The importance of strong care transitions is finally receiving the attention it deserves thanks to Medicare's hospital readmissions reduction program. Avoidable readmissions are a serious problem that costs our healthcare system an estimated $17 billion a year in Medicare payments. And with some 20 percent of elderly patients returning to the hospital within 30 days of discharge, the physical, emotional and financial toll on this vulnerable population is high.
Many hospitals choose a top-down approach to reducing readmissions in which administrators assess the situation and prescribe interventions. However, physicians, nurses and other front-line professionals often have a more complete picture of patient needs, communication barriers and other factors that contribute to healthcare fragmentation. For this reason, they are in a unique position to advise — and indeed to lead — the types of process improvements that help to reduce hospital readmissions.
As a practice management consultant with CEP America, I am privileged to work with the ED and hospitalist programs across the country. I have seen hospitals adopt a "bottom-up" approach in which professionals from many disciplines work together to reduce readmissions. So far, the results have been promising across some of our client sites. Here's how one such program approached the problem, and what we've learned so far.
Forming the Team
In response to the changing healthcare environment, Dignity Health of California formed Transformational Care Teams (later known as Performance Excellence Teams) to lead process improvement from the ground up. In 2013, Performance Excellence at Saint Francis Memorial Hospital formed a Readmissions Reduction Team. Current members include representatives from the hospitalist service, nursing, physical and occupational therapy, social work and community organizations, with additional disciplines looped in as needed. The committee meets weekly for an hour to discuss its ongoing improvement efforts.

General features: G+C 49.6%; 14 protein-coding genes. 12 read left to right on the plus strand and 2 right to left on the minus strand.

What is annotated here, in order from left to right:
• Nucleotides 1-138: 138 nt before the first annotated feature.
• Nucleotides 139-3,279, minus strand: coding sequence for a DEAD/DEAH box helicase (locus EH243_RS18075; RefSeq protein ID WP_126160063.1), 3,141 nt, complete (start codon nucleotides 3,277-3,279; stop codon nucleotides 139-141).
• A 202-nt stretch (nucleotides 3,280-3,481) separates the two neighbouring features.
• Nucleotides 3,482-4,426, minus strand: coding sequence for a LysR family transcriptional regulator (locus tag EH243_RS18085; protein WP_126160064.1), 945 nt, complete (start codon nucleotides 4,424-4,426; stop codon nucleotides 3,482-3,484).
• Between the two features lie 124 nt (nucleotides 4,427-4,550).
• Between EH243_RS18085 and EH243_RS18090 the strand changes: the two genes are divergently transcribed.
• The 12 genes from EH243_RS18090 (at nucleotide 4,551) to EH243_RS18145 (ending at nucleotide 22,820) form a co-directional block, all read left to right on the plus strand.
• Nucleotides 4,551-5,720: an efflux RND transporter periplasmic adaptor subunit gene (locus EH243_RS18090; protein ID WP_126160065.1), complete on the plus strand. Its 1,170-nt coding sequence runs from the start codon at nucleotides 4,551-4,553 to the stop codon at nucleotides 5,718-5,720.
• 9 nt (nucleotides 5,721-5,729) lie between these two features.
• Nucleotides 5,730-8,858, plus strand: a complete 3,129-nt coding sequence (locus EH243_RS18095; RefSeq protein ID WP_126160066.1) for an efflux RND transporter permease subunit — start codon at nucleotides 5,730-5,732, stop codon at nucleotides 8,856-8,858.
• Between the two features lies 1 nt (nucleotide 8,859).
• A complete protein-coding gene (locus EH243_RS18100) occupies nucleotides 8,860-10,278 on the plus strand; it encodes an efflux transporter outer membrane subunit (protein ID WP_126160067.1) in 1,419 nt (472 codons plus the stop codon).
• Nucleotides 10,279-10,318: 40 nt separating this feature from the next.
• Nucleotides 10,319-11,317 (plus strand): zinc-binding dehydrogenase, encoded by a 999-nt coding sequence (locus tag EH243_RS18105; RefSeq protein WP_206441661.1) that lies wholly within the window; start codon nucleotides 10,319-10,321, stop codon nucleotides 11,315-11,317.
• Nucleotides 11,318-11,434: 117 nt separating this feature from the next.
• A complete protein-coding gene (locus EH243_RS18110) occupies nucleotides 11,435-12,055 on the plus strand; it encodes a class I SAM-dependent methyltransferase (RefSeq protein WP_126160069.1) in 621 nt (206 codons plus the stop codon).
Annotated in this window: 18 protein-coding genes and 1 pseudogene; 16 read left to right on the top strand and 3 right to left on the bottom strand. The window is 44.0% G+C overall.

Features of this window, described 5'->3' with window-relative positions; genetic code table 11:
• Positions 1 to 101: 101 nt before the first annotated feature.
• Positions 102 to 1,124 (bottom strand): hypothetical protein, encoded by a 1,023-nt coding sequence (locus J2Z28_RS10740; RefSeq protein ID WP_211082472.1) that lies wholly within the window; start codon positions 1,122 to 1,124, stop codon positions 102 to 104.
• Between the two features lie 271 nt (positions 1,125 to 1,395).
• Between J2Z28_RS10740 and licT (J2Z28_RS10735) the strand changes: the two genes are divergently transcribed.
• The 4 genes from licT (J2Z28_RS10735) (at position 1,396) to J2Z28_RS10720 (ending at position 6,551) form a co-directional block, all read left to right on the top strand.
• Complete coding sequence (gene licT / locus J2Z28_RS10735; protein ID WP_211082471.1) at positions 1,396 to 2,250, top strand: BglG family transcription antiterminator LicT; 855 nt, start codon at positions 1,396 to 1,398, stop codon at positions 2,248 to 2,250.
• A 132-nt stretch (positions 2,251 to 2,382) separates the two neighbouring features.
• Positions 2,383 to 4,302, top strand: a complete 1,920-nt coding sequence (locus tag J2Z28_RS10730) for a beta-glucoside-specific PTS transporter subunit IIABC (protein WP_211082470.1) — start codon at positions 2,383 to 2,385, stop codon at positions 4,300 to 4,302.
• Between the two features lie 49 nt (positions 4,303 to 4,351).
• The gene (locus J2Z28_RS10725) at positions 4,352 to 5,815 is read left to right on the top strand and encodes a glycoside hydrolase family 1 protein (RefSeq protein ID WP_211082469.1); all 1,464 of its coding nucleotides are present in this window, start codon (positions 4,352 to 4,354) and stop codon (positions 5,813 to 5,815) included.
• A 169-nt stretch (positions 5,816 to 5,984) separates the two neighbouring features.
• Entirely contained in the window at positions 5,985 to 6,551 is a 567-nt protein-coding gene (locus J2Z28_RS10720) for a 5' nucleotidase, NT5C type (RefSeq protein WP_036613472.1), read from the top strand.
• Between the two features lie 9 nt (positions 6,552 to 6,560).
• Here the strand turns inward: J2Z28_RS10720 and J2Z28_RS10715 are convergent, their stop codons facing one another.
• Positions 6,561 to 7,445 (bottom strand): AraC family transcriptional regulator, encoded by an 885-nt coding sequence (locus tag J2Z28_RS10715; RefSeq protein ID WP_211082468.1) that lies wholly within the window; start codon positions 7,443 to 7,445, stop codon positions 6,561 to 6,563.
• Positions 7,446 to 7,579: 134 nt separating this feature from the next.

Assessing Patient Needs
In the fall of 2013, the team determined that patient discharge education was lacking, and that lack of education was a contributing factor to readmissions. The group's first task was to identify which patients were most at-risk for readmission.
They started by analyzing demographic data provided by the hospital. As it turned out, the group most at-risk for 30-day readmissions had the following characteristics:
- White race
- Medicare beneficiary
- Diagnosed with chronic obstructive pulmonary disease (COPD)
- Living in the Tenderloin neighborhood (a poorer area of San Francisco)
The team also reviewed HCAHPS survey data to determine unmet patient needs. They found that many readmitted patients reported:
- Lack of understanding regarding their discharge instructions and medications
- Little or no follow-up care after leaving the hospital
Planning and Carrying Out Tests of Change
Armed with this information, committee members brainstormed appropriate interventions and focused on ways to enhance patient learning. They also looked for interventions that fit into existing workflow patterns.
After consideration, they decided on the following plan:
1. Check patients' understanding of discharge instructions. The nursing team developed a diagnosis-specific teach-back for COPD patients, which is used during discharge to ensure that patients understand their medications and follow-up care plan. The COPD teach-back program was rolled out to all patient units with particular attention to patient medication education. (The teach-back program was already in process, with the practice being reinforced with nursing staff during competency training days.)